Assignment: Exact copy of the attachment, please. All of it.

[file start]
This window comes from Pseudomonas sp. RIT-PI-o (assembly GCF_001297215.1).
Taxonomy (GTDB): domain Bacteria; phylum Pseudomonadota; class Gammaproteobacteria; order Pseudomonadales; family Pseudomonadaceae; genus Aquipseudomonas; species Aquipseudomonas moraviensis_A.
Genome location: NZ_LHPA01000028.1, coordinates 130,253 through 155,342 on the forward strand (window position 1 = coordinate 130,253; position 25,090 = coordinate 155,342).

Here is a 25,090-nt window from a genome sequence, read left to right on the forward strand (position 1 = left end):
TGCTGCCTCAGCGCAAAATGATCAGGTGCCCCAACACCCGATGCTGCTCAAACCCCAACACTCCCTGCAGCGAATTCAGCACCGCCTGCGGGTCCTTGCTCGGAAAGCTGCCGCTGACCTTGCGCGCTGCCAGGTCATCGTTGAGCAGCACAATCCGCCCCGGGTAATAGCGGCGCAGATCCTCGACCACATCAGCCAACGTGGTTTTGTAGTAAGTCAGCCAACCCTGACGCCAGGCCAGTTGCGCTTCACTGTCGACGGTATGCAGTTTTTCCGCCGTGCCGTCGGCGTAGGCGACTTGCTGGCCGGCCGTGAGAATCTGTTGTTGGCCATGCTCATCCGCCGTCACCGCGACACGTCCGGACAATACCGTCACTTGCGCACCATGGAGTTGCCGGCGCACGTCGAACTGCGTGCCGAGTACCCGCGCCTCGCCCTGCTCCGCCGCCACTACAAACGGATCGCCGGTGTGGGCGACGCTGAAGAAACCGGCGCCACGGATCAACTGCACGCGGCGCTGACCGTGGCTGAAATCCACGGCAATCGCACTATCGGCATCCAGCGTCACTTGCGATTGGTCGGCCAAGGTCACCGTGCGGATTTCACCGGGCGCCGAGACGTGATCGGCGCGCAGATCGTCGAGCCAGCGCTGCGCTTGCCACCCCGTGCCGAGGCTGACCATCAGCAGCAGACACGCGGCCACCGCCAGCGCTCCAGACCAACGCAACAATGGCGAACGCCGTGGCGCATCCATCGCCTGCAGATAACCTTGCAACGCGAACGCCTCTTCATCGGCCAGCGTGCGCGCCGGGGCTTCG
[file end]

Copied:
This window comes from Pseudomonas sp. RIT-PI-o (assembly GCF_001297215.1).
Taxonomy (GTDB): domain Bacteria; phylum Pseudomonadota; class Gammaproteobacteria; order Pseudomonadales; family Pseudomonadaceae; genus Aquipseudomonas; species Aquipseudomonas moraviensis_A.
Genome location: NZ_LHPA01000028.1, coordinates 130,253 through 155,342 on the forward strand (window position 1 = coordinate 130,253; position 25,090 = coordinate 155,342).

Here is a 25,090-nt window from a genome sequence, read left to right on the forward strand (position 1 = left end):
TGCTGCCTCAGCGCAAAATGATCAGGTGCCCCAACACCCGATGCTGCTCAAACCCCAACACTCCCTGCAGCGAATTCAGCACCGCCTGCGGGTCCTTGCTCGGAAAGCTGCCGCTGACCTTGCGCGCTGCCAGGTCATCGTTGAGCAGCACAATCCGCCCCGGGTAATAGCGGCGCAGATCCTCGACCACATCAGCCAACGTGGTTTTGTAGTAAGTCAGCCAACCCTGACGCCAGGCCAGTTGCGCTTCACTGTCGACGGTATGCAGTTTTTCCGCCGTGCCGTCGGCGTAGGCGACTTGCTGGCCGGCCGTGAGAATCTGTTGTTGGCCATGCTCATCCGCCGTCACCGCGACACGTCCGGACAATACCGTCACTTGCGCACCATGGAGTTGCCGGCGCACGTCGAACTGCGTGCCGAGTACCCGCGCCTCGCCCTGCTCCGCCGCCACTACAAACGGATCGCCGGTGTGGGCGACGCTGAAGAAACCGGCGCCACGGATCAACTGCACGCGGCGCTGACCGTGGCTGAAATCCACGGCAATCGCACTATCGGCATCCAGCGTCACTTGCGATTGGTCGGCCAAGGTCACCGTGCGGATTTCACCGGGCGCCGAGACGTGATCGGCGCGCAGATCGTCGAGCCAGCGCTGCGCTTGCCACCCCGTGCCGAGGCTGACCATCAGCAGCAGACACGCGGCCACCGCCAGCGCTCCAGACCAACGCAACAATGGCGAACGCCGTGGCGCATCCATCGCCTGCAGATAACCTTGCAACGCGAACGCCTCTTCATCGGCCAGCGTGCGCGCCGGGGCTTCG